• 5 Absent some event, statutory provision, or personal disability tolling the five-year statute, plaintiffs' cause of action became unenforceable on May 8, 1977. Plaintiffs say the filing of the Ford County class action on November 23, 1973, suspended the operation of the limitations statute while the cause was pending. (Steinberg v. Chicago Medical School (1977), 69 Ill.2d 320, 342, citing American Pipe & Construction Co. v. Utah (1974), 414 U.S. 538, 554, 38 L.Ed.2d 713, 727, 94 S.Ct. 756, 766.) We agree. But we note plaintiffs did not file an individual action on or before the class action suit was filed. And, we observe the class action suit was dismissed on September 6, 1974, nine months and 14 days after being filed. The limitations period began to run again when the class action was terminated on September 6, 1974. Thus, plaintiffs' claim was not barred on May 8, 1977, but nine months and 14 days later, namely, February 22, 1978. Plaintiffs filed the present action January 16, 1979, some 10 months after the limitations period (including the time tolled) expired. Accordingly, the trial judge correctly dismissed plaintiffs' complaint since it was time-barred.

The American Pipe case is instructive. In that cause a class action suit was filed 11 days before the statute of limitations expired on causes of action of nonparty members of the class. After the limitations period expired, the trial court refused to certify the class, thereby stripping the class members of standing to proceed with their complaint. Eight days after the entry of that order, nonparty members of the defunct class sought to intervene. The United States Supreme Court held the statute of limitations was tolled for those nonparties while the class action was being litigated, at least as to the nominal plaintiff's authority to proceed as a class. The statute of limitations commenced running immediately after the trial court refused to certify the class. Thus, those nonparty members who sought intervention within 11 days from that order were not time-barred from seeking to enforce their remedies. (Compare with United Airlines, Inc. v. McDonald (1977), 432 U.S. 385, 394, 53 L.Ed.2d 423, 432, 97 S.Ct. 2464, 2470.) We adhere to the reasoning of American Pipe. *fn1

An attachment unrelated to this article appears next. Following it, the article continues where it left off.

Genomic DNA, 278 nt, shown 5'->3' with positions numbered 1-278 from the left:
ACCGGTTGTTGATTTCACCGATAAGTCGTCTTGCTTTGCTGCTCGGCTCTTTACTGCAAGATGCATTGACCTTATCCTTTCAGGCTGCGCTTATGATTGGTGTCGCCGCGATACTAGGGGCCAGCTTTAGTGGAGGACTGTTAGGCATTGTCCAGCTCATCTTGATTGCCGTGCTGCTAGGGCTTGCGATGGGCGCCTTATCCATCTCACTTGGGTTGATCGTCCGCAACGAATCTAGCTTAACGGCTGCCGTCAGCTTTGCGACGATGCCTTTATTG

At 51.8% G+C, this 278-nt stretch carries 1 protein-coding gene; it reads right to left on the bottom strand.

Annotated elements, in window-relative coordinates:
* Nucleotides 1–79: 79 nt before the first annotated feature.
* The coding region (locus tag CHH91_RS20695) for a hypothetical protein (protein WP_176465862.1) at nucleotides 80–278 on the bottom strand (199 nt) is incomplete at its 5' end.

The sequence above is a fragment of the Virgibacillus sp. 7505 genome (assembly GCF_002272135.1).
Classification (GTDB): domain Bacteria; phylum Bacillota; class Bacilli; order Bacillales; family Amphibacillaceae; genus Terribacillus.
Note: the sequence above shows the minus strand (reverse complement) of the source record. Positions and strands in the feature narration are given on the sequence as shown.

Plaintiffs say Steinberg v. Chicago Medical School goes further. Namely, the Ford County class action, although not certified as such, tolled the statute of limitations until the individual action was dismissed on October 7, 1977. In short, plaintiffs say, Steinberg suspends and ultimately extends the limitations period for the purpose of filing independent actions. We think not.

Steinberg held the filing of a class action suit suspended the limitations period for all members of the class in the class action itself. The record indicates the plaintiffs did not intervene once the class action in Ford County was terminated. They did not do anything until January 16, 1979. Because of this failure to assert their rights on or before ...